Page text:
Rapping preacher proves a huge hit
A Limpopo prophet and church leader has changed the preaching game by delivering her sermons in rhymes, much to the delight of the younger congregants who never miss her service every Sunday.
Prophet Rendani Tshamiswe's unique preaching style has earned her huge support from all corners of Limpopo among both Christians and non-Christians as they find her rapping skills refreshing and relatable.
Her Bible-laden hip-hop moves have seen attendance at her Vision of Glory Worship church, which she runs with her partner and founder Pastor Alfred Maanda Tshamiswe, soar every weekend.
The church is based in Matshena, a village outside Vuwani, in Venda.
The 45-year-old preaching rapper does not only flow better than many younger MCs but raps about scriptures with ease in her mother tongue, Venda.
The mother of three said she was born with the talent that she was now using to praise and bring people closer to God.
She said she was rapping in church to show young people that church was not reserved for those who only sing gospel, but for every talent.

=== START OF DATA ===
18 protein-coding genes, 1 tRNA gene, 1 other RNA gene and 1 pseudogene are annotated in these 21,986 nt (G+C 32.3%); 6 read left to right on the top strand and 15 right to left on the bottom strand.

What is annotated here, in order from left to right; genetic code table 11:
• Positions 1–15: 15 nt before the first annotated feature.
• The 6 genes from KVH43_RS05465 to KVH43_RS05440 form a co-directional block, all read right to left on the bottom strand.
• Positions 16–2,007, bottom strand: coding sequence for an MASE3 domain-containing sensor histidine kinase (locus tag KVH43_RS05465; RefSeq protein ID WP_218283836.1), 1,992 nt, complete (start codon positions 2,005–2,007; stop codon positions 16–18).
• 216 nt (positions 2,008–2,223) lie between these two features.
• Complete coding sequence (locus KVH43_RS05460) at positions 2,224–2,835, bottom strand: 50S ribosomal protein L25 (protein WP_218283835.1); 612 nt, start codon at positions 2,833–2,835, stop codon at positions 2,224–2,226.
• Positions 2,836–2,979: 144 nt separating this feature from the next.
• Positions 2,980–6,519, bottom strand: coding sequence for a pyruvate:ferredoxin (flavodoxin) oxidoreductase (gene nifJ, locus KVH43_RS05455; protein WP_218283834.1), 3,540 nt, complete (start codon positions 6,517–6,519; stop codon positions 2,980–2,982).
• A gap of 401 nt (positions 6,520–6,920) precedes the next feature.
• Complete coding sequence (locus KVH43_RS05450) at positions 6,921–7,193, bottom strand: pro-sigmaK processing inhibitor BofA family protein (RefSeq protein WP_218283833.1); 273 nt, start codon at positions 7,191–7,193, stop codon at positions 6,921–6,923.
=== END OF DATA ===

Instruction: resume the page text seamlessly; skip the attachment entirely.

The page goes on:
"All the dance and song are made by God, it's just that people misuse their talent to praise wrong things. I realised that people who rap are good people. They are just used by Satan in the wrong way," she said.
Tshamiswe, who said she came from a family of rappers, said her three children honed their rapping skills from her. Her eldest daughter Muphulusi is also a pastor.
"It's only the husband who does not rap. The young ones can rap too," she said.
The rapping preacher said she had an amateur five-song CD, which was recorded and produced by her son Maanda. She said the CD, titled Ebenezer, had become a favourite among her congregants.
"Most of the church members have now set the songs as their ring tones," she said.
The CD, which Sunday World has listened to, features the songs Ebenezer, Thabelo (Prayer), Mudzimu Ndi Vhone (God Is You), Kha Vha Sedze Kha Yeso (Look Up To Jesus) and Lord My Provider.
The prophet said all the songs were recorded at home by her son, who also features in all of them.
"He just said to me 'Ma, just sing, I want to record your rap'. The next thing he printed 20 CDs and sold them at the church. I was shocked because within 10 minutes, they were sold out and people ordered more copies," she said.
Mupholosi said she was happy with her mother's out-of-the-ordinary preachings.
"Her unique strategy has helped remove a lot of young people from the streets and [draw them] into the house of God. This is happening because they can see that they belong and can relate with the music even though it's meant to praise God," she said.
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